2. For evidence that FDI is concentrated in countries with low tax rates, see H. Grubert and J. Mutti, "Taxes, Tariffs, and Transfer Pricing in Multinational Corporate Decisionmaking," Review of Economics and Statistics, 73 (2) (May 1991), pp. 285-93; J. R. Hines Jr. and E. M. Rice, "Fiscal Paradise: Foreign Tax Havens and American Business," Quarterly Journal of Economics,109 (1) (February 1994), pp. 149-82; and R. Altshuler, H. Grubert, and T. S. Newlon, "Has U.S. Investment Abroad Become More Sensitive to Tax Rates?" NBER Working Paper No. 6383, January 1998, also in International Taxation and Multinational Activity, J. R. Hines Jr. ed. Chicago: University of Chicago Press, forthcoming. For evidence that FDI is concentrated in years with low tax rates, see D. G. Hartman, "Tax Policy and Foreign Direct Investment in the United States," National Tax Journal, 37 (4) (December 1984), pp. 475-87; M. Boskin and W. G. Gale, "New Results on the Effects of Tax Policy on the International Location of Investment," in The Effects of Taxation on Capital Accumulation, M. Feldstein, ed. Chicago: University of Chicago Press, 1987, pp. 201-19; and J. Slemrod, "Tax Effects on Foreign Direct Investment in the United States: Evidence from a Cross-country Comparison," in Taxation in the Global Economy, A. Razin and J. Slemrod, eds. Chicago: University of Chicago Press, 1990, pp. 79-117.

3. See, for example, the model presented in J. R. Hines Jr., "Credit and Deferral as International Investment Incentives," Journal of Public Economics, 55 (2) (October 1994), pp. 323-47.

4. For firm-level evidence, see D. G. Harris, "The Impact of U.S. Tax Law Revision on Multinational Corporations' Capital Location and Income-shifting Decisions," Journal of Accounting Research, 31 (Supplement) (1993), pp. 111-40. For industry-level evidence, see D. L. Swenson, "The Impact of U.S. Tax Reform on Foreign Direct Investment in the United States," Journal of Public Economics, 54 (2) (June 1994), pp. 243-66; and also A. J. Auerbach and K. Hassett, "Taxation and Foreign Direct Investment in the United States: A Reconsideration of the Evidence," in Studies in International Taxation, A. Giovannini, R. G. Hubbard, and J. Slemrod, eds. Chicago: University of Chicago Press, 1993, pp. 119-44.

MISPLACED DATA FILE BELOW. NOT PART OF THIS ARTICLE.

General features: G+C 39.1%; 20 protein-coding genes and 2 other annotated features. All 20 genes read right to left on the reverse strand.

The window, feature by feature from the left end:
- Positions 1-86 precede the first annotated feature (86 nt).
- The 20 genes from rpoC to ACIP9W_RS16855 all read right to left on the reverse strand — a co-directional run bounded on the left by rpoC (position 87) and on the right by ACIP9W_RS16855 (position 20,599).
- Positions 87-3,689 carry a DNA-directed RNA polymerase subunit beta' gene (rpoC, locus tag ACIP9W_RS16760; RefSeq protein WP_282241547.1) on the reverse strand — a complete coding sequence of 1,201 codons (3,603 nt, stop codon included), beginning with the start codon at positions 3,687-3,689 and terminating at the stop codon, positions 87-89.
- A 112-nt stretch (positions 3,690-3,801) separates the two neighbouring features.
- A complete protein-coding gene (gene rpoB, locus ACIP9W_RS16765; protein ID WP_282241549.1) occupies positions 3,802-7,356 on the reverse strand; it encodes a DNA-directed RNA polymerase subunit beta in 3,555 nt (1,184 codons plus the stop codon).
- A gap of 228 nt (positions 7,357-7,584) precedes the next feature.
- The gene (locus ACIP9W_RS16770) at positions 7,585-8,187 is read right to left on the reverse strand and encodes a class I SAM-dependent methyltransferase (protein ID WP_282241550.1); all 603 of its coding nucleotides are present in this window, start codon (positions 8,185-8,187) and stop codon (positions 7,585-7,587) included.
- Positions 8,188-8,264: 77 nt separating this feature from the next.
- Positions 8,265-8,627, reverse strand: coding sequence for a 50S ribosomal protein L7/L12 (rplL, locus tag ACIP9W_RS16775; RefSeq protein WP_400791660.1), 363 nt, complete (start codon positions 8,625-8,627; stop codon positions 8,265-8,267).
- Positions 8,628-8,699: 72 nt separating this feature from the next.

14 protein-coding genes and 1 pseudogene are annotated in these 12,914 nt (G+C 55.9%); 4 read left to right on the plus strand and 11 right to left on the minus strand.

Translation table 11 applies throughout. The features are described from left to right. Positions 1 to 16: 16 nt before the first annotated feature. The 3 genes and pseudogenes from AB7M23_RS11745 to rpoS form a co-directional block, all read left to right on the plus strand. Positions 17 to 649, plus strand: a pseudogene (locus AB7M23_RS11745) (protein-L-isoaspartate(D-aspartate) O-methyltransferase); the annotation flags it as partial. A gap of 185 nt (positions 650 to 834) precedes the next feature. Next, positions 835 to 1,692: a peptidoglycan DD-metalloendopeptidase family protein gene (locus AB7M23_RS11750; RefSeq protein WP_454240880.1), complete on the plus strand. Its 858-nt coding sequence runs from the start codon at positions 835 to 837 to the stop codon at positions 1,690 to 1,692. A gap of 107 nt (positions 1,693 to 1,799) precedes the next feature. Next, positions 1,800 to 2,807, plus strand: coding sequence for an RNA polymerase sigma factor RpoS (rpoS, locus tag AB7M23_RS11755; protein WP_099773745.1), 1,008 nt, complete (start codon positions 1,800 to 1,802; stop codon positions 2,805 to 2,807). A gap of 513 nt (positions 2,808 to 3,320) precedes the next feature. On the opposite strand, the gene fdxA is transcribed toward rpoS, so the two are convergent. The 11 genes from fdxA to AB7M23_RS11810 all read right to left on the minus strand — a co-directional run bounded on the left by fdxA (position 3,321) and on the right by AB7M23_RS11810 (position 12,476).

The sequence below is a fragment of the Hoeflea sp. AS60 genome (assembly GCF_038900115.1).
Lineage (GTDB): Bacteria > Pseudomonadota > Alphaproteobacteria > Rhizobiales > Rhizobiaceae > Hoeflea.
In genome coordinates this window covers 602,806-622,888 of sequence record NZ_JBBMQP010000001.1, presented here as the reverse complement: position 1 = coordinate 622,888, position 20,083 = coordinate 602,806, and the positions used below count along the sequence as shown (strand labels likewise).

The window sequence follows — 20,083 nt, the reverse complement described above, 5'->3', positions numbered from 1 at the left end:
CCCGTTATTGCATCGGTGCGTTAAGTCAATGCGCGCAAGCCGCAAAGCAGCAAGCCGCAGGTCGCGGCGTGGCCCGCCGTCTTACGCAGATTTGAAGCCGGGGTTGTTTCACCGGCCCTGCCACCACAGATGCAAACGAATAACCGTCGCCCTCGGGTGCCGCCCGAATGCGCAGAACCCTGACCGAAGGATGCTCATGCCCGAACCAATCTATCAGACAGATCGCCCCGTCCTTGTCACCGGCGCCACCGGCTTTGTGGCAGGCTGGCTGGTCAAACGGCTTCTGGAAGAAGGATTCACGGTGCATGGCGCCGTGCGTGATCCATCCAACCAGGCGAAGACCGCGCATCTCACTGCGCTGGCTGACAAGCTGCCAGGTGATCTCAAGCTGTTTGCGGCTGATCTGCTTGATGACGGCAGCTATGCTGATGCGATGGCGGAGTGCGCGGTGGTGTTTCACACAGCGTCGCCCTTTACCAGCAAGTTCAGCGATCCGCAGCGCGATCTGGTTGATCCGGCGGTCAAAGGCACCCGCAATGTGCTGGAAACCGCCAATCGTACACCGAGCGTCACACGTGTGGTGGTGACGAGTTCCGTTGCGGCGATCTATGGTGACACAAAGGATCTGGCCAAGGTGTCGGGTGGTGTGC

5. See M. A. Desai and J. R. Hines Jr., "'Basket' Cases: Tax Incentives and International Joint Venture Participation by American Multinational Firms," Journal of Public Economics, 71 (3) (March 1999), pp. 379-402.

6. See J. R. Hines Jr., "Altered States: Taxes and the Location of Foreign Direct Investment in the United States," American Economic Review, 86 (5) (December 1996), pp. 1076-94.

7. See J. R. Hines Jr., "'Tax Sparing' and Direct Investment in Developing Countries," NBER Working Paper No. 6728, September 1998, also in International Taxation and Multinational Activity, J. R. Hines Jr. ed. Chicago: University of Chicago Press, forthcoming.